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Soil fungal community characteristics and mycelial production across a disturbance gradient in lowland dipterocarp rainforest in Borneo

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Article number64
<mark>Journal publication date</mark>26/06/2020
<mark>Journal</mark>Frontiers in Forests and Global Change
Volume3
Number of pages19
Publication StatusPublished
<mark>Original language</mark>English

Abstract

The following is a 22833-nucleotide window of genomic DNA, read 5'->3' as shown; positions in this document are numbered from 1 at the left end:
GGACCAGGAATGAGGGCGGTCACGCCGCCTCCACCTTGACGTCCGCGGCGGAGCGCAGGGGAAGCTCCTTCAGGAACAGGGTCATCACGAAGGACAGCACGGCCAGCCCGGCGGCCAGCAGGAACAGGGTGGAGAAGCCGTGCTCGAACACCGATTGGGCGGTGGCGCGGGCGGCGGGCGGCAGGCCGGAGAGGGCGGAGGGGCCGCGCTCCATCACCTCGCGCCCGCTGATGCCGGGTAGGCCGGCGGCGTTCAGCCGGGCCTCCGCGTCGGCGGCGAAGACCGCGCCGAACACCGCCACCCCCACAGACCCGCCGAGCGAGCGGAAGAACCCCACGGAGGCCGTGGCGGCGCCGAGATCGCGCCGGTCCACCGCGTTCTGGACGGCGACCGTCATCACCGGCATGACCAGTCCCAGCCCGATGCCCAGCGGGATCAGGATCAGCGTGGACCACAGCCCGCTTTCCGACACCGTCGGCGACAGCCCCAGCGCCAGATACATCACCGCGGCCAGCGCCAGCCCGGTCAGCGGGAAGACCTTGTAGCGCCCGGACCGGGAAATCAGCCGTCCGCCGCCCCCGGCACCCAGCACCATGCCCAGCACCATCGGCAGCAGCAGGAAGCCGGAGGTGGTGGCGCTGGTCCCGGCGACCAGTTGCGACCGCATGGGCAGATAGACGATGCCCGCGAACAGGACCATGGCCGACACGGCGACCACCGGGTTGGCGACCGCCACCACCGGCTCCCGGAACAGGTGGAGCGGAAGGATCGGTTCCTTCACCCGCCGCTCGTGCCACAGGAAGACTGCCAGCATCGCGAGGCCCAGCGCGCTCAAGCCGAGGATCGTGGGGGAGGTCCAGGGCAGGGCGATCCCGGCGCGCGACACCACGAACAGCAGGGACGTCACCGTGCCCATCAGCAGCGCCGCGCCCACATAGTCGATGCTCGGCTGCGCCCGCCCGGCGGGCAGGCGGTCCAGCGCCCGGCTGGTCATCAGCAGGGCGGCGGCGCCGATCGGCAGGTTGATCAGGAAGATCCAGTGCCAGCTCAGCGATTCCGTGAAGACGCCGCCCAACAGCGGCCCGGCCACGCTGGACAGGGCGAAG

The rainforests of Southeast Asia are a global biodiversity hotspot under increasing pressure from human activity. Selective logging and forest conversion to oil palm plantation has major implications for biogeochemical cycling and carbon storage that are underpinned by plant-soil interactions. Soil fungi are key regulators of carbon and mineral nutrient flows between above- and below-ground organisms, yet understanding of fungal community-productivity relationships in hyper-diverse tropical forests is lacking. Recent studies suggest sensitivity of soil fungal communities to land-use change, although impacts on fungal productivity remain largely unresolved. To address this gap, we installed hyphal in-growth bags for 6 months in old-growth (OG) and selectively logged (SL) forest and oil palm plantation (OP) in Bornean lowland rainforest. Mycelial (actively foraging) fungal communities were characterized by ITS amplicon sequencing, and mycelial production estimated by measurement of fungal hyphae. Mycelial fungal community compositions were similar in OG and SL forest, whereas OP had significantly different communities of saprotrophic, mycorrhizal, and pathogenic fungi. In particular, total mycorrhizal and ectomycorrhizal fungal relative abundances, total mycorrhizal richness and mycelial production was reduced. However, due to restricted sampling replication in OP, effects associated with site could not be excluded. In forest plots (OG & SL), we further explored the broader drivers of mycelial fungal communities using tree community, structure and productivity data, and soil and environmental properties. Forest mycelial community dissimilarities were related to soil and vegetation characteristics, while mycelial production was broadly independent of these as well as fungal community attributes. An increase in arbuscular mycorrhizal relative abundance was also found with selective logging, which may have implications for carbon storage capacity in these forests, while an apparent retention of mycorrhizal mycelium in SL forest may act as a reservoir of inoculum that could aid forest restoration. Our results show that conversion of rainforest to oil palm plantation has significant consequences for fungal diversity-productivity relationships with implications for nutrient and carbon dynamics and restoration over large spatial scales.